Dr Iana Gritcan, TEU member and senior chemistry technician in the School of Science at Te Wānanga Aronui o Tāmaki Makau Rau Auckland University of Technology, describes her experience of working from home, and away from the research lab.

As a senior chemistry technician, in the School of Science at AUT, my primary role involves looking after the chemical stock, preparing the physical space for learning and offering a spare pair of hands for teaching staff in the lab. My work is hands-on, and relies on my ability to work and be physically present in the lab. Not so much from home...

Like all working people in Aotearoa, news that the country would be moving into full lockdown was confronting, and emotional. Of course there was the initial concern for the safety of friends, colleagues and family. Then there was the fear and uncertainty of what this would mean for me financially, and for my ability to continue in the job I love.

I was fortunate to learn I would continue to receive full pay over this period, but uncertainties over my ability to continue to contribute in a role that relies primarily on my ability to be in the lab remained.

It has been challenging for everyone. I have spoken with other technicians whose primary job involved lab work who felt empty. We love our jobs, but all of a sudden we couldn’t do that physical, hands-on work that is such an essential part of what we do as technicians. So now we are at home, and what do we do?

After the initial shock, we quickly began thinking about the work we could do remotely. My first week in lockdown was full of online administrative work for the research lab; updating information about stock and the various chemicals we use for research and learning. Now what?

Students still need support, perhaps moreso than ever. We can teach theory online, and continue to provide educational resources, but again, the biggest thing for chemistry students is actually being in the lab, and developing practical skills.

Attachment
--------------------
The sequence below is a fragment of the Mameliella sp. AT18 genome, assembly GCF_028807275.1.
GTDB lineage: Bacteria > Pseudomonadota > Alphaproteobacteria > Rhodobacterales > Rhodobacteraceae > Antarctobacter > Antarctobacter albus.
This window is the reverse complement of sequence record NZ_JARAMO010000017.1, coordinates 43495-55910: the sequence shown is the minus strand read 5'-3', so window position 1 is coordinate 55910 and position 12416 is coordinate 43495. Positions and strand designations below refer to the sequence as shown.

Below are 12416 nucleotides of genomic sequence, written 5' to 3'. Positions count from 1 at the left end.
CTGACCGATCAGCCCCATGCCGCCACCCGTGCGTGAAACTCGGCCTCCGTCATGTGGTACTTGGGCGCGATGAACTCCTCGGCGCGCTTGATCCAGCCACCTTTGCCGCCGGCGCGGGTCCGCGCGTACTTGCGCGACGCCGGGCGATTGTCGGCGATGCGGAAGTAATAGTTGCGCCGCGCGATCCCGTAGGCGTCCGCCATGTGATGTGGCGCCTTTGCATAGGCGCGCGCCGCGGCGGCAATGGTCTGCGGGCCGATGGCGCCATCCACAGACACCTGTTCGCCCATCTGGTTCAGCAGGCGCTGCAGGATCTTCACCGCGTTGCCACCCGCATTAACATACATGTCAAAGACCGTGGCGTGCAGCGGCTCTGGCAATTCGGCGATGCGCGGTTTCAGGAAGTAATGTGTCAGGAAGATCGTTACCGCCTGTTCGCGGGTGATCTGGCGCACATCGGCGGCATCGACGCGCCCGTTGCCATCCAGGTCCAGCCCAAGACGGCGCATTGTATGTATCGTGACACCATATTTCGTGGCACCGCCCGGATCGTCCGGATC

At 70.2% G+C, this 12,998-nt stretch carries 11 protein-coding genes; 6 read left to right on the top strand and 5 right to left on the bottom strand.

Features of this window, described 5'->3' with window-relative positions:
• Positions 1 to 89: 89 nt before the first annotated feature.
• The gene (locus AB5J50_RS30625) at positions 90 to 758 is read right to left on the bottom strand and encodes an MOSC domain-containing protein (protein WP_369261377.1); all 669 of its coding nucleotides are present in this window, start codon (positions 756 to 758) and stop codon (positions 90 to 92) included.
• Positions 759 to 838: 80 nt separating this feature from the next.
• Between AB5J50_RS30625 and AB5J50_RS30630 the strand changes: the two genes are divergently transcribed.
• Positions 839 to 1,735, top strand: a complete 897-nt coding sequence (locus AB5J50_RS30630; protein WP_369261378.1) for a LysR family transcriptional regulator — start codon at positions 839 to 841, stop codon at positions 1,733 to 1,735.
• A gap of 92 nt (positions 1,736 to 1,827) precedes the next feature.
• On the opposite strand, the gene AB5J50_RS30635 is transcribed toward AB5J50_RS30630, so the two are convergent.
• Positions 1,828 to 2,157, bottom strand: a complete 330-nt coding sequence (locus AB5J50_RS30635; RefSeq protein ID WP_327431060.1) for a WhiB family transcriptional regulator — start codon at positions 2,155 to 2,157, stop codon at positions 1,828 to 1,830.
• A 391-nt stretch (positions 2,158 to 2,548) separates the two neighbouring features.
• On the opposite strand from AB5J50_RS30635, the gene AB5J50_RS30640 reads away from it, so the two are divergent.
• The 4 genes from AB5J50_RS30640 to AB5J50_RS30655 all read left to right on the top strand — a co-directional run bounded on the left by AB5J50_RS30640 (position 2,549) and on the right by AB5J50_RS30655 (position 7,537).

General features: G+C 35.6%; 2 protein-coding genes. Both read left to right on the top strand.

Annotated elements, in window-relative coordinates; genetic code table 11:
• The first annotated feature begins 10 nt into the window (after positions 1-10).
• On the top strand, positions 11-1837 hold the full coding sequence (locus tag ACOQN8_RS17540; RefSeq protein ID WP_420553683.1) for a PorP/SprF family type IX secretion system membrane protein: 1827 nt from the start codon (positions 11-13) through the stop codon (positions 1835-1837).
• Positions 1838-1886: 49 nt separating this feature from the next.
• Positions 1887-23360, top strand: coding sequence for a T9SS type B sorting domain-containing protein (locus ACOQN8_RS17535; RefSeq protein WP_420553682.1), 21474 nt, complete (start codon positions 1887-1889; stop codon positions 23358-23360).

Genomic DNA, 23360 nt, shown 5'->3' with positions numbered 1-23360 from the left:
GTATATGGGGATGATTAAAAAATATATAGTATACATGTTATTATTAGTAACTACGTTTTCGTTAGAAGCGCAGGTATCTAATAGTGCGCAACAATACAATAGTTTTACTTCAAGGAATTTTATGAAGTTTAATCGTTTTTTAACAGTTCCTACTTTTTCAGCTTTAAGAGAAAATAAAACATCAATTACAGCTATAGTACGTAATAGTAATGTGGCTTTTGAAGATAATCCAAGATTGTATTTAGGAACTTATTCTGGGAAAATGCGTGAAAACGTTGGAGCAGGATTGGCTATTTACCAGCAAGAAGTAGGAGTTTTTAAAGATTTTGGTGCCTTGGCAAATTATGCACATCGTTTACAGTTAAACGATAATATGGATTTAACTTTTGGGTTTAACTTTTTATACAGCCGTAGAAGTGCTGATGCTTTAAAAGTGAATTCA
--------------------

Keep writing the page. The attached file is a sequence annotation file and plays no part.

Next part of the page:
Students need to know how to perform that hands-on practical work, so when they go to industry and perhaps become laboratory technicians, they have all the relevant skill sets. They need that experience, and to know how to apply theory with their hands. They need the experience of knowing how chemicals will react, and how to manage that in real life.

Of course we are social beings, both as learners and educators, and we all benefit from the physical interaction and engagement. With a younger generation, this engagement is key – particulary in the sciences – in building students’ confidence, knowledge and ability to practically apply theory.

Over the lockdown period, my lab has managed classes so that students are emphasising the skills they need to remember, those skills we helped them develop prior to lockdown.

When you’re teaching within the physical lab environment, you are there with students to ensure safety, but also to monitor and assists them in learning new skills and methods.

Instead, since lockdown, we have provided students with videos they can find online, to help them reinforce what they have learned, and to see how theory is applied in the lab.

I’m always eager to learn and to pick up new skills. So I have found digital work I can develop from home. I have been creating and editing educational videos for students, and Iast week, as restrictions were slightly loosened, I was finally able to access the lab to record further material that students can familiarise themselves with remotely.

I’ve also been attending online workshops, developing new knowledge and understanding of the various ways I can support my technician colleagues and academic staff, both within the lab and remotely. But it’s challenging trying to create something out of nothing, and of course, we are constantly reaching out to other staff to lend a hand whenever we can.

While it’s the primary role of academics to create content and educate students, this work cannot be achieved without the support of lab technicians and professional staff. We continue to work, and to develop professionally so that we can hit the ground running as we move into the final stages of lockdown. The role of technicians who continue to support staff and students, and who are taking this time to develop professionally needs to be acknowledged.

For lab technicians, it’s been a huge adjustment to our new way of working, and a huge shock to learn we couldn’t continue to do the job we love. We all wish we could get back into our labs, our classrooms and offices. We are all missing that level of interaction with student and colleagues, which can’t be replaced at the moment, but we are all hopeful that soon we wil be allowed back in the teaching environment we all miss.